We've got another profile for you today, it's John Miers. John has created a fantastic comic for us which allows you to programme a robot, allowing it to navigate a maze. This is no easy task but is certainly great fun. John's work is based on the science of John Hedley.
Who are you?
What have you done / what are you doing?
I'm a cartoonist, teacher, and researcher, currently working on a practice-based PhD exploring the use of metaphor in comics. I've done a lot of work in the UK indie / underground comics scene, and illustration for books and magazines. One of my favourite recent projects was collaborating with some of Britain's best cartoonists on a billboard-sized comic for Foyles bookstore, which is still on display outside their flagship store on Charing Cross Road, London. I'm frothing with excitement about my work being used in an upcoming book about comics from Tate publishing, the first survey of the artform they have ever conducted.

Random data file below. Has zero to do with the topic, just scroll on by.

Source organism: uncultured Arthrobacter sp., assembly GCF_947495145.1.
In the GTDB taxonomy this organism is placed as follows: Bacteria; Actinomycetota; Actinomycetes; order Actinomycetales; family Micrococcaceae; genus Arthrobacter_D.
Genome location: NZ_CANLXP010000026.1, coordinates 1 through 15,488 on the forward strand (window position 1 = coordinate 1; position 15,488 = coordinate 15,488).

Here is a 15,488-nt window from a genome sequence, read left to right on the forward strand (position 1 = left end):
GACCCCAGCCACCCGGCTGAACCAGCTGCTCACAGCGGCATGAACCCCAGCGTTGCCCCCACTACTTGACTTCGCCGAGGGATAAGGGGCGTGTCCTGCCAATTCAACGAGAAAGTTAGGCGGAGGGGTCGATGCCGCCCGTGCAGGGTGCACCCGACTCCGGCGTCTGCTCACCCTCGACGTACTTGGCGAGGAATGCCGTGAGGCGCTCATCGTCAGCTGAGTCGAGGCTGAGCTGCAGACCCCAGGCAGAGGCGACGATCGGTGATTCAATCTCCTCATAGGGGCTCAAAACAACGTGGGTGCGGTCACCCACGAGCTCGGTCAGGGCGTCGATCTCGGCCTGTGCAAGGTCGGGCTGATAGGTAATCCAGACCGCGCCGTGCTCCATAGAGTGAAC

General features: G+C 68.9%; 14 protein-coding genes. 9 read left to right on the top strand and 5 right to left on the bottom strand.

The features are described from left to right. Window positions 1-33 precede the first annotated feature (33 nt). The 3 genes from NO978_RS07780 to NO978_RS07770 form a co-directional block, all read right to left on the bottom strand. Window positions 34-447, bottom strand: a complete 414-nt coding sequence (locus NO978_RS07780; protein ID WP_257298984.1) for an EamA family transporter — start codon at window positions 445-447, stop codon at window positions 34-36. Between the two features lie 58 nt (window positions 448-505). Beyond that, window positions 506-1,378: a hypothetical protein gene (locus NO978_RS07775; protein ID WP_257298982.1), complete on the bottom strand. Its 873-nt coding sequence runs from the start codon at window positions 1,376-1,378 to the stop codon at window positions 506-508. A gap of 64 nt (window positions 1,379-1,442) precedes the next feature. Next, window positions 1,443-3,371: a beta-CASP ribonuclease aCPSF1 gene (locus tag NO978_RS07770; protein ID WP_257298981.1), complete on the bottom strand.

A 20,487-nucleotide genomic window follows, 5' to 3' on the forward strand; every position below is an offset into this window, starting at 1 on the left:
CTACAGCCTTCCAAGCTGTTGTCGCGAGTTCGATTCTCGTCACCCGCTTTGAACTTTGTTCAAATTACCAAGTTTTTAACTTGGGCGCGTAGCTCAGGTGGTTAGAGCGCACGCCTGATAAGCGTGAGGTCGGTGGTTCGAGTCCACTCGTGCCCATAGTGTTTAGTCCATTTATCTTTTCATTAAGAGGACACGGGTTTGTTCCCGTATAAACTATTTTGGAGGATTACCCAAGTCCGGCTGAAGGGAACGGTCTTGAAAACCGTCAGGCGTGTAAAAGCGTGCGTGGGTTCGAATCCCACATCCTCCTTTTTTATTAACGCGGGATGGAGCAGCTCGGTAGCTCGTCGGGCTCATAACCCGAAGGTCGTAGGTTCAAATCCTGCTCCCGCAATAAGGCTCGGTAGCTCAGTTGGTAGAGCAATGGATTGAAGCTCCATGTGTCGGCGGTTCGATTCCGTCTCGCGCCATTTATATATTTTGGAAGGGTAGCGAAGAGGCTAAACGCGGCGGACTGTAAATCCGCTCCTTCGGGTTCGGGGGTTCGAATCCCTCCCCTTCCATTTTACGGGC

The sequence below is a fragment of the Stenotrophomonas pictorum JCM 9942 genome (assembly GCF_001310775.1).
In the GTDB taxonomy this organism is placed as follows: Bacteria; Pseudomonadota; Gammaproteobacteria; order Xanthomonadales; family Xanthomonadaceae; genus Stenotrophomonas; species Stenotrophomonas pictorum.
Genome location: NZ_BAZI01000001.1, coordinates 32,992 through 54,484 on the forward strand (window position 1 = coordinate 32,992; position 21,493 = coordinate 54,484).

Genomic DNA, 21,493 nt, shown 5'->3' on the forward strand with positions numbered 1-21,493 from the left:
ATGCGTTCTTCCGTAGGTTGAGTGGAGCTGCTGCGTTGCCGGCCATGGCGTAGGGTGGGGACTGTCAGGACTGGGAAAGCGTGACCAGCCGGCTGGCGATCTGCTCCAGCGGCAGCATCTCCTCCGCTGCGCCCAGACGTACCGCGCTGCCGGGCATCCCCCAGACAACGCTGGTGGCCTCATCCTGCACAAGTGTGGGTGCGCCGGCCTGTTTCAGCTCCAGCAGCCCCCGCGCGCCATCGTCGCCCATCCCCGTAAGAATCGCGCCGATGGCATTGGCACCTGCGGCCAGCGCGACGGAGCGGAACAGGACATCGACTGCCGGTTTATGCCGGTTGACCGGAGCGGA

What excites you about comics?
How long have you got? They're a unique artform that combines the immediacy of imagery with the specificity and detail of writing. Comics can present the reader with fantastic worlds and sprawling, epic narratives, while retaining the intimacy of handwriting. What's really exciting about being involved in comics right now is the explosion in the styles and subject matter being used by cartoonists, and the different uses to which comics are being put. The Newcastle Science Comic is a great example of this!
What excites you about science?
I can't help but be attracted by the mind-bending theories proposed to explain some of the more outlandish phenomena that have been observed in the recent history of science, such as the use of parallel universes as an interpretation of quantum mechanics, or the idea derived from the study of black holes that we might all be living in a hologram. More generally, the scientific method, rooted in scepticism and evidence-based knowledge, is one of the greatest gifts to thought humanity has ever given itself.